Uptake of the childhood vaccine protecting against whooping cough in Bath and North East Somerset has fallen following the Covid pandemic, figures show – as cases of the serious infection rise across the country.

The growth of 'vaccine hesitancy' has led the UK Health Security Agency to launch campaigns aiming to boost uptake as cases of measles and whooping cough are surging across the UK.

As part of our ongoing series looking at how the Covid pandemic has changed society, figures from the UKHSA show 95.7% of two-year-olds in Bath and North East Somerset had the six-in-one vaccine last year.

The jab protects against serious illnesses like polio and whooping cough and is given to babies when they are 8, 12 and 16 weeks old.

The uptake was down from 96.6% in 2019-20, before the pandemic hit.

It comes as whooping cough cases are on the rise, with 553 confirmed in England in January alone. This is compared with 858 cases for the whole of last year.

These recent cases include 22 infants aged under three months.

The UKHSA's new campaign comes after a steady decline over the past decade in uptake of all childhood vaccinations. Last year, uptake of the six-in-one vaccine in England fell to 92.6% compared to 93.8% before the pandemic.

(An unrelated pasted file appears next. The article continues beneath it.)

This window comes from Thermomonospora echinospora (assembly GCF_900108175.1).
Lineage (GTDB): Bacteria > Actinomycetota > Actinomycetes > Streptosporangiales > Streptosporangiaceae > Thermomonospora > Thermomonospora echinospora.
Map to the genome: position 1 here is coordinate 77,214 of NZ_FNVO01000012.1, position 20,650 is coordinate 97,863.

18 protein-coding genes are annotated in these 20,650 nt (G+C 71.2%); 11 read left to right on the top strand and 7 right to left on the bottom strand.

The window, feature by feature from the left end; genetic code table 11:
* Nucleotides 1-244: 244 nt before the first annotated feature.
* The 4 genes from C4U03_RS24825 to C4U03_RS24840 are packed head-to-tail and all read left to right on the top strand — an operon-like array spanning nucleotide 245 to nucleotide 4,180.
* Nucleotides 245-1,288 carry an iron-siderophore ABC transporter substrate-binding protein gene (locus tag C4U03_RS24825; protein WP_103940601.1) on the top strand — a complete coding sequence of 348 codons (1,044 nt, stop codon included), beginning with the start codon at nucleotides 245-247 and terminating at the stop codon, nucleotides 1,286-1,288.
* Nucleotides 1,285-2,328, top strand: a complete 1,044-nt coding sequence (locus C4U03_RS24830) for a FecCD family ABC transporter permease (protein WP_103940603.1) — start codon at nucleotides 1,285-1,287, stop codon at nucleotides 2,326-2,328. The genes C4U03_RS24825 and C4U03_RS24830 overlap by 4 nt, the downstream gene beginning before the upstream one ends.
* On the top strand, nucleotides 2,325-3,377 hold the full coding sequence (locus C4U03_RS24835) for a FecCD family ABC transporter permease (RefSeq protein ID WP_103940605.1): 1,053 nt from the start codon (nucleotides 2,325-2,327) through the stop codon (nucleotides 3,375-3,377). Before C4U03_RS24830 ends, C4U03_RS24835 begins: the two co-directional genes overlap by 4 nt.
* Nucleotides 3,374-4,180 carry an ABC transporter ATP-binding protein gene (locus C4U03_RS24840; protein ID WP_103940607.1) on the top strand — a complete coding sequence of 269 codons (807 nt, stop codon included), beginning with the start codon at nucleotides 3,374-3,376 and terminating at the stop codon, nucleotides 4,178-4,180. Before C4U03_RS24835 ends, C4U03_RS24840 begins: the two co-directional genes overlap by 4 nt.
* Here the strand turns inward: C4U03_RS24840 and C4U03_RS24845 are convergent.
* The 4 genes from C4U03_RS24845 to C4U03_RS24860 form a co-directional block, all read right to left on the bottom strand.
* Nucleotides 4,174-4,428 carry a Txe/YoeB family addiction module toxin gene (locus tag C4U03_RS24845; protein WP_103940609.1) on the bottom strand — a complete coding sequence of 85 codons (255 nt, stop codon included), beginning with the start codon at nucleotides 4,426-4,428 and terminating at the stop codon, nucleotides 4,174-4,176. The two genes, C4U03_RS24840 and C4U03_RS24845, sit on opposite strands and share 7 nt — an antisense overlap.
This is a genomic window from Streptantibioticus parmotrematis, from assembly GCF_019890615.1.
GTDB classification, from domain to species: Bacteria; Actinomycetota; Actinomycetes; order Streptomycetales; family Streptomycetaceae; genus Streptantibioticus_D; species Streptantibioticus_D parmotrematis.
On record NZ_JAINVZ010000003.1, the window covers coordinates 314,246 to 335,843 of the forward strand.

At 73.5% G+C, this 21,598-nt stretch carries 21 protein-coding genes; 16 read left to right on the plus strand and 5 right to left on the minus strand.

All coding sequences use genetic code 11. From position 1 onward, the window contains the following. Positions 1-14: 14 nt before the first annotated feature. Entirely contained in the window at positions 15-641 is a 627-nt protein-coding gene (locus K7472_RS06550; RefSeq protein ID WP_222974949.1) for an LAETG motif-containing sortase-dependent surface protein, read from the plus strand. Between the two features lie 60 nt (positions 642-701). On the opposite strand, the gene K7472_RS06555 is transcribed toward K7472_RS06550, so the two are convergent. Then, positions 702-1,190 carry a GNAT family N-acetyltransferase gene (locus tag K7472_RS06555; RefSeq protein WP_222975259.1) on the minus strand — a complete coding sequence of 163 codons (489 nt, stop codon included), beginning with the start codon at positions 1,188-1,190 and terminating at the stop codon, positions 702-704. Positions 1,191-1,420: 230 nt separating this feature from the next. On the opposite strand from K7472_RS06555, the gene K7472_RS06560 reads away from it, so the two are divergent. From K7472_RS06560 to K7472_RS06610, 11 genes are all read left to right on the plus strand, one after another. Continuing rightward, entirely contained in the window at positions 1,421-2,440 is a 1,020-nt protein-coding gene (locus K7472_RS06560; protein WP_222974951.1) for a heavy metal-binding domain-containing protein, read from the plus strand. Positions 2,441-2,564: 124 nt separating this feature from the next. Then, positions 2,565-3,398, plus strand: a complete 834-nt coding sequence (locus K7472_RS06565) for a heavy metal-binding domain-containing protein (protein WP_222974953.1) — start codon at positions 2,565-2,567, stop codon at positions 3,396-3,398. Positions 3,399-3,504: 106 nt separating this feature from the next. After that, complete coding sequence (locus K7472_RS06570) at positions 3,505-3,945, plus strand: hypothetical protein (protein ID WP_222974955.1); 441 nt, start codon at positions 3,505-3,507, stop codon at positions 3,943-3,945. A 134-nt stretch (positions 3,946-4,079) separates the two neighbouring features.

Steve Russell, national director for vaccinations and screening at NHS England, said: "With whooping cough on the rise, it is important that families come forward to get the protection they need.

He added pregnant women or children not up to date with their vaccine should contact their GP to organise an appointment.

Similarly, uptake of the MMR vaccine – which protects against measles, mumps and rubella – has fallen nationally from 86.8% among five-year-olds before the pandemic to 84.5% in 2022-23.

However, in Bath and North East Somerset, uptake of the six-in-one jab increased from 93% in 2019-20 to 93.3% last year.

Measle cases are also on the rise with 730 cases in England since October last year.

The current outbreak was initially in Birmingham and the West Midlands – but cases have now also been identified in the North West, London, East Midlands and Yorkshire and the Humber.

Dr Gayatri Amirthalingam, consultant medical epidemiologist for immunisation at UKHSA, said: "Anyone who is not vaccinated against measles can catch it.

"Being unvaccinated also means you risk spreading the disease to others, including those at greatest risk of becoming seriously ill – like infants, who aren’t able to receive their MMR vaccine until their first birthday, pregnant women and those with a weakened immune system."